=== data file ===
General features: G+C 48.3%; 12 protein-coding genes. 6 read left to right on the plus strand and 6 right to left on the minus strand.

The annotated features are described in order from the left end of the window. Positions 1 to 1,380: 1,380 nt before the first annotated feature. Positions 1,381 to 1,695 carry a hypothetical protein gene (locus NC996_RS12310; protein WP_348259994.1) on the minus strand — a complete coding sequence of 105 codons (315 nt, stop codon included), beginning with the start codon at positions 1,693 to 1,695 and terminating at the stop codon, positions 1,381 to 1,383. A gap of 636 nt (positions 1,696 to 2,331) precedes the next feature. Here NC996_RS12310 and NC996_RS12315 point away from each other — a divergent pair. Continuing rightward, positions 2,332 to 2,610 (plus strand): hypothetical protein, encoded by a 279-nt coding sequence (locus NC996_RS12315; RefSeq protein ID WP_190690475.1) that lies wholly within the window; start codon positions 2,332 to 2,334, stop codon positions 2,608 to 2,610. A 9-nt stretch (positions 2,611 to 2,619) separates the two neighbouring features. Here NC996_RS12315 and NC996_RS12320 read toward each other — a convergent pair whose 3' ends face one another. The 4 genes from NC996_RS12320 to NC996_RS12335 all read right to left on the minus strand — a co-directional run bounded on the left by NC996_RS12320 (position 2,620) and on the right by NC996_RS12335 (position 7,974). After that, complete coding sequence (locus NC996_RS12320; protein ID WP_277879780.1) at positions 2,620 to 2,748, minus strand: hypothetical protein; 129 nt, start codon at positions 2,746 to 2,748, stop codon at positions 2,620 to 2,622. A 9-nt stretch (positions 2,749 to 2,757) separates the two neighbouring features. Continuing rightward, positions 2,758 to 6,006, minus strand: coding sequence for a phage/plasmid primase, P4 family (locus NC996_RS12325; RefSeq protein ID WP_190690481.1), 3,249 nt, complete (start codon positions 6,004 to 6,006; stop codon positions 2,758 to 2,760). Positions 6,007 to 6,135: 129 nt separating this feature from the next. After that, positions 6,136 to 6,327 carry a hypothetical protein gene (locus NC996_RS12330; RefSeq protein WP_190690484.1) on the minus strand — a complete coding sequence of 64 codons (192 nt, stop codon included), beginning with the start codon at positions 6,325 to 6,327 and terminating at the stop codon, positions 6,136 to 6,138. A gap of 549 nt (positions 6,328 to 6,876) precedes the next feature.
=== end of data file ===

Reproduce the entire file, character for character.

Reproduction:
General features: G+C 48.3%; 12 protein-coding genes. 6 read left to right on the plus strand and 6 right to left on the minus strand.

The annotated features are described in order from the left end of the window. Positions 1 to 1,380: 1,380 nt before the first annotated feature. Positions 1,381 to 1,695 carry a hypothetical protein gene (locus NC996_RS12310; protein WP_348259994.1) on the minus strand — a complete coding sequence of 105 codons (315 nt, stop codon included), beginning with the start codon at positions 1,693 to 1,695 and terminating at the stop codon, positions 1,381 to 1,383. A gap of 636 nt (positions 1,696 to 2,331) precedes the next feature. Here NC996_RS12310 and NC996_RS12315 point away from each other — a divergent pair. Continuing rightward, positions 2,332 to 2,610 (plus strand): hypothetical protein, encoded by a 279-nt coding sequence (locus NC996_RS12315; RefSeq protein ID WP_190690475.1) that lies wholly within the window; start codon positions 2,332 to 2,334, stop codon positions 2,608 to 2,610. A 9-nt stretch (positions 2,611 to 2,619) separates the two neighbouring features. Here NC996_RS12315 and NC996_RS12320 read toward each other — a convergent pair whose 3' ends face one another. The 4 genes from NC996_RS12320 to NC996_RS12335 all read right to left on the minus strand — a co-directional run bounded on the left by NC996_RS12320 (position 2,620) and on the right by NC996_RS12335 (position 7,974). After that, complete coding sequence (locus NC996_RS12320; protein ID WP_277879780.1) at positions 2,620 to 2,748, minus strand: hypothetical protein; 129 nt, start codon at positions 2,746 to 2,748, stop codon at positions 2,620 to 2,622. A 9-nt stretch (positions 2,749 to 2,757) separates the two neighbouring features. Continuing rightward, positions 2,758 to 6,006, minus strand: coding sequence for a phage/plasmid primase, P4 family (locus NC996_RS12325; RefSeq protein ID WP_190690481.1), 3,249 nt, complete (start codon positions 6,004 to 6,006; stop codon positions 2,758 to 2,760). Positions 6,007 to 6,135: 129 nt separating this feature from the next. After that, positions 6,136 to 6,327 carry a hypothetical protein gene (locus NC996_RS12330; RefSeq protein WP_190690484.1) on the minus strand — a complete coding sequence of 64 codons (192 nt, stop codon included), beginning with the start codon at positions 6,325 to 6,327 and terminating at the stop codon, positions 6,136 to 6,138. A gap of 549 nt (positions 6,328 to 6,876) precedes the next feature.